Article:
You're correct, at the end they seem almost pointless s the real action was here:

Thanks again for all your comments. To update you all on what I actually did: I created a semaphore based analogue of CheckedContinuation, then replicated withCheckedThrowingContinuation. This allowed me to remove the structured concurrency completely while allowing me to switch to it in later refactoring.

@available(*, deprecated, message: "use withCheckedThrowingContinuation")
public func withThrowingSemaphore<T>(queue: DispatchQueue = DispatchQueue.global(),
                                       _ body: @escaping (SemaphoreContinuation<T>) -> Void) throws -> T {
    let semaphore = SemaphoreContinuation<T>()
    queue.async {
        body(semaphore)
    }
    return try semaphore.wait()
}

@available(*, deprecated, message: "use withCheckedThrowingContinuation")
public func withThrowingSemaphore(queue: DispatchQueue = DispatchQueue.global(),
                                    _ body: @escaping (SemaphoreContinuation<Void>) -> Void) throws {
    let semaphore = SemaphoreContinuation<Void>()
    queue.async {
        body(semaphore)
    }
    return try semaphore.wait()
}

// Semaphore based analogue of CheckedContinuation
public class SemaphoreContinuation<T> {
    let semaphore = DispatchSemaphore(value: 0)
    private var _result: Result<T,Error>!

    public func resume(returning x: T) {
        _result = .success(x)
        semaphore.signal()
    }
    
    public func resume(throwing x: Error) {
        _result = .failure(x)
        semaphore.signal()
    }
}

extension SemaphoreContinuation where T == Void {
    func resume() {
        resume(returning: ())
    }
}

fileprivate extension SemaphoreContinuation {
    
    func wait() throws -> T {
        semaphore.wait()
        return try _result.get()
    }
}

The only issue I left unsolved was the @escaping body which wasn't, due to the the semaphore, actually escaping.

This is something I've been wondering about as well. I think we're ultimately going to need new locking primitives which operate on the Task level rather than the thread level, and which communicate task dependencies to executors.

I think it makes sense. This is the kind of information that the OS scheduler needs in order to efficiently schedule threads on physical execution units, so if we bring that in to the Swift runtime as executors managing tasks on a thread pool, they will need the same kind of metadata about the work that they manage as the OS scheduler currently has -- including which chunks of work are currently being blocked by which specific other chunks of work.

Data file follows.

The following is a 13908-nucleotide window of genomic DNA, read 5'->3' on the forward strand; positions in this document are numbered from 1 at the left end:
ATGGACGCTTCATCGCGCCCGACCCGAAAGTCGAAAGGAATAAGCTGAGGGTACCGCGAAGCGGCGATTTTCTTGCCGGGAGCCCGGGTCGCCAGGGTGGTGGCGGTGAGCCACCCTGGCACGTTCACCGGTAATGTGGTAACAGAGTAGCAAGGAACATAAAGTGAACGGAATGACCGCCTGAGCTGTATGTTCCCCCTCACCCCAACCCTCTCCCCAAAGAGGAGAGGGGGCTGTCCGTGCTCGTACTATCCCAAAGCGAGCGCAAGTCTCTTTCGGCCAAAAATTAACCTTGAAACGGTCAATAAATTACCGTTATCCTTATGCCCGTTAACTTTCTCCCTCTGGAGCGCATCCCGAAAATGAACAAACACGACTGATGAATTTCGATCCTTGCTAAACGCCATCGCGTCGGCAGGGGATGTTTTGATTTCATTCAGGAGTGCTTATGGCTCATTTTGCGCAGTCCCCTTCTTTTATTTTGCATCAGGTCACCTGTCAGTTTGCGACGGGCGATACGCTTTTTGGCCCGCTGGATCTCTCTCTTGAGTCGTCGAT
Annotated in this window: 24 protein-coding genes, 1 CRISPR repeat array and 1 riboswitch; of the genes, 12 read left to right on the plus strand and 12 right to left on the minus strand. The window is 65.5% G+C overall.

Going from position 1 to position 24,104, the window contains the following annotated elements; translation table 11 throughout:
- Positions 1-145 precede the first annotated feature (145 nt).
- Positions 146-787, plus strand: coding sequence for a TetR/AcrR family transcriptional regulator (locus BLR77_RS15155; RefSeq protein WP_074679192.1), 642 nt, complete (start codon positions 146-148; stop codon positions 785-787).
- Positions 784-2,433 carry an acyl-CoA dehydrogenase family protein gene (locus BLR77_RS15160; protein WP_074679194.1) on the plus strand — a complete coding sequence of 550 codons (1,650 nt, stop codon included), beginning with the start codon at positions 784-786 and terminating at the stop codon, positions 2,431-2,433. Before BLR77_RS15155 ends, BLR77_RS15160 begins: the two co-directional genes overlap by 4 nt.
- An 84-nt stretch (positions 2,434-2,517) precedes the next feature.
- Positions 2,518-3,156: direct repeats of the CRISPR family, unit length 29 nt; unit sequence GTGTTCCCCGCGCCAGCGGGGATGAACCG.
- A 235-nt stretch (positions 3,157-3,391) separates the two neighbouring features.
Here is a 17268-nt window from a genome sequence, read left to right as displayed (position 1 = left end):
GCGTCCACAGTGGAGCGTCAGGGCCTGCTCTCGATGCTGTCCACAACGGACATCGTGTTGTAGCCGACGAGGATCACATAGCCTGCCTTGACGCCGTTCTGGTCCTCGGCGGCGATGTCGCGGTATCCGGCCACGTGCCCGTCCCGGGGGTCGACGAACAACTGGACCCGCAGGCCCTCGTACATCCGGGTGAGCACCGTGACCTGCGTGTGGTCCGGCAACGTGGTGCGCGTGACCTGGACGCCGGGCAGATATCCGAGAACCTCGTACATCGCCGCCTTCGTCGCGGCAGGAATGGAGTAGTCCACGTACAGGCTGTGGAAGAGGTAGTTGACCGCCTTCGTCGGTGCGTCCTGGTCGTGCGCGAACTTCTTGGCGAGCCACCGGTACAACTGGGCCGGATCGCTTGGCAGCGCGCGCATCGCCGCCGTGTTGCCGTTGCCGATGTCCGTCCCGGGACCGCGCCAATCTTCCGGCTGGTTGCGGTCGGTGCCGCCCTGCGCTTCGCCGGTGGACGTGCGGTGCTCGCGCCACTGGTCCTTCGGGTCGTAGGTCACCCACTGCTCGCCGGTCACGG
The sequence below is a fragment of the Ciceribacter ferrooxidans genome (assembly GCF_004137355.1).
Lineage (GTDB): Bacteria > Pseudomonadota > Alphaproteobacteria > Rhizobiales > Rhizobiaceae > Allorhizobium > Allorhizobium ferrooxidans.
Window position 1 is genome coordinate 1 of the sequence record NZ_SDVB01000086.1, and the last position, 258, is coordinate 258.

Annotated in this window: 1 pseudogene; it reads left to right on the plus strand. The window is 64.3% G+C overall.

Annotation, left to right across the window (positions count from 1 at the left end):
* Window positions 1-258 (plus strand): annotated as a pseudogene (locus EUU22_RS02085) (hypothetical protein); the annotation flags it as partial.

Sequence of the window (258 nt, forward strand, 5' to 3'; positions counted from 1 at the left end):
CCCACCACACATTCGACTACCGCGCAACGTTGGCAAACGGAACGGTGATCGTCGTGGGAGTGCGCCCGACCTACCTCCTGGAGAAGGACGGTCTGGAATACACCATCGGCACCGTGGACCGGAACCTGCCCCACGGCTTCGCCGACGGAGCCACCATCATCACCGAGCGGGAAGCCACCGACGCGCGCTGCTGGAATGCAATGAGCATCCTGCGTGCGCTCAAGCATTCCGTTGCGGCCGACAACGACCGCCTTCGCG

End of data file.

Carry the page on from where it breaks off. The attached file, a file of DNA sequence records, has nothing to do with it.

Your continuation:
I also worry that we have already defined Executor, SerialExecutor, and UnownedSerialExecutor as public protocols in the standard library. Can those be extended to incorporate locking primitives/task dependency metadata without breaking ABI? :man_shrugging:

Sorry, let me try to do better.

What do you mean by "another thread causing an async task to block"? That can only happen if your async task and this other thread are using some primitive to synchronize between them.

Yes, exactly. I didn't want to phrase it in terms of some responsibility for or guarantee from the async task that gets blocked, because after all, it is blocked and can't do anything at all. I didn't want to phrase it in terms of some property of the overall system being built (like “it would work if there was only one thread”) because those kinds of properties can be devilishly hard to reason about in concurrent systems.

So really the code you can write really comes down to what kinds of primitives are safe to use in this world and whether they express the dependencies clearly (as mentioned in the talk):

Sure, I watched the whole talk and gratefully took in every word! But it's hard to imagine that's the whole story, since although you say some primitives can be used safely, you also advise caution in their use. I'm trying to figure out what the exact cautions are. Surely it comes down to what you do with the primitives? The simplest example I can think of that is likely problematic: a thread could acquire a lock and never release it. While I can imagine cases of plain multithreading where that is sometimes acceptable (if inefficient), it seems likely to be unacceptable for a fixed-sized cooperative thread pool. Another example: one thread could lock a mutex, then pass the lock to another thread (by move) to be unlocked. While that's not an error in a plain multithreaded system, I'm guessing it undermines the dependency information that the system assumes to be represented by a lock. Lastly, since a lock can be implemented in terms of a binary semaphore, it doesn't seem to be an intrinsic property of the semaphore that makes it problematic.